Real Estate’s 10-Figure Boon
Commercial real estate delivered a trillion-dollar boost to U.S. Gross Domestic Product in 2018, says a report released in late June by NAIOP, the commercial real estate development association. NAIOP found that new development and ongoing operations of existing commercial real estate buildings supported 8.3 million jobs. “Commercial real estate development’s contributions to the U.S. economy are significant,” said Thomas Bisacquino, NAIOP president and CEO. “Our industry’s performance has been bolstered by strong consumer spending and increases in wages and job growth, as well as tax reductions enacted in December 2017 under the Tax Cuts and Jobs Act.” NAIOP reported gains in spending for office space and industrial construction and declines in the warehouse and retail sectors.
Contribution to GDP
|Jobs Created and
|3. New York||$19.825||$36.196||207,915|
Weed and Work
Nevada on June 12 became the first state in the nation to bar employers from refusing to hire potential workers on the basis of a failed marijuana test. The law, which takes effect January 1, 2020, includes exceptions for firefighters, EMTs and vehicle operators, among others. “As our legal cannabis industry continues to flourish, it’s important to ensure that the door of economic opportunity remains open for all Nevadans,” said Gov. Steve Sisolak. The law also includes protections for workers already on the job.
Cold Storage Is Hot
The growth of online grocery sales could create a demand for up to 100 million sq. ft. (9.3 million sq. m.) of cold storage space over the next few years, according to a report released in June by CBRE. “Several factors have combined to fuel expansion of the cold-storage space, from consumers’ increasing use of online ordering for groceries to grocers’ investment in new delivery strategies and warehouse technologies,” says Adam Mullen, CBRE’s Industrial & Logistics leader. Much of the new growth, says CBRE, is expected to occur in gateway markets such as Los Angeles and the New York area, as well as leading food production states, including Pennsylvania.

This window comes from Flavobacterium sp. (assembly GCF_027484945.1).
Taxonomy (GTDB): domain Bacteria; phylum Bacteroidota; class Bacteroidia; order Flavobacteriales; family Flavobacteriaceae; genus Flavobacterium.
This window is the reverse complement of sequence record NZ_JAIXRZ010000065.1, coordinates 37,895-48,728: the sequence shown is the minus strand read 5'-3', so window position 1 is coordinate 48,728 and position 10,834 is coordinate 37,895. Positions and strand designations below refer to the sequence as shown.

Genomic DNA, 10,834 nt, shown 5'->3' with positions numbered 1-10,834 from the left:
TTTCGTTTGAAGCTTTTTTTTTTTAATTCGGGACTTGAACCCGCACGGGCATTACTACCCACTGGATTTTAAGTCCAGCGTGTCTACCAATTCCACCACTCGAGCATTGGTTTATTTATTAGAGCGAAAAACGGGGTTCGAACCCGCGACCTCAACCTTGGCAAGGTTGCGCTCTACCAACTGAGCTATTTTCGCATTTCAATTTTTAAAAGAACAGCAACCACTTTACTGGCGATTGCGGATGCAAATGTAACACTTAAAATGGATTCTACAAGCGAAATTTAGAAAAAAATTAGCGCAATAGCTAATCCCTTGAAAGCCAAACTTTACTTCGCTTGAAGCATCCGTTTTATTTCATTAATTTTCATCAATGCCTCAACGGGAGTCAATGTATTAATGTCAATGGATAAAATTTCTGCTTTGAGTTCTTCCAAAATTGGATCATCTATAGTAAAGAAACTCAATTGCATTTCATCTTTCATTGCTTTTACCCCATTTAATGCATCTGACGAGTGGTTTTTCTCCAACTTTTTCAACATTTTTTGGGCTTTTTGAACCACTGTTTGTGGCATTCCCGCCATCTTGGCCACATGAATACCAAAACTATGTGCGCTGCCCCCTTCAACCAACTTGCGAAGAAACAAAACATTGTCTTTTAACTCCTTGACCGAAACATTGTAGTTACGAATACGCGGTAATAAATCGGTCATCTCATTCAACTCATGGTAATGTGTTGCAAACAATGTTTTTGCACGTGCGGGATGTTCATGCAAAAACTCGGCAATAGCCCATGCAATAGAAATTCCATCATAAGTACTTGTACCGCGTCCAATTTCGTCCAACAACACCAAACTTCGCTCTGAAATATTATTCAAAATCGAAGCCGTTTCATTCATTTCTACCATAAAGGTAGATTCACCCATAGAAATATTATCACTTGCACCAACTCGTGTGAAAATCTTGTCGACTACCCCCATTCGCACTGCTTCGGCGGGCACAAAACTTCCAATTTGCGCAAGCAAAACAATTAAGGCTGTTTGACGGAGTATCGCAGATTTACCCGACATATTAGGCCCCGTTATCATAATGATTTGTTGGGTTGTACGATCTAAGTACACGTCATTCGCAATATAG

S.C. Welcomes Juul
E-cigarette giant Juul, facing congressional investigations into whether it marketed to minors, is to invest more than $125 million in a new assembly facility in Lexington County, S.C., just west of Columbia. The company, which plans to make some 500 associated hires, says the plant will assemble JUUL products using “advanced production” techniques. Gov. Henry McMaster, who last April signed a bill barring unattended minors from entering stores that sell vape products, remarked that he’s “excited to see what the future holds for this innovative company.”
Big Brown Triples Down
Promising 300 new full- and part-time jobs, UPS has finished a multi-phase, $310 million expansion that triples the size of its Louisville package sorting and distribution facility. Now covering the equivalent of more than 19 football fields, the expanded “super hub” can process some 85,000 packages per hour via 25 miles (40 km.) of conveyors, says UPS. Louisville Mayor Greg Fischer says the UPS presence in Louisville has attracted more than 200 companies, facilitating thousands of new jobs. Louisville also is home to UPS Worldport, the largest automated package handling facility in the world and the center point of the UPS worldwide air network.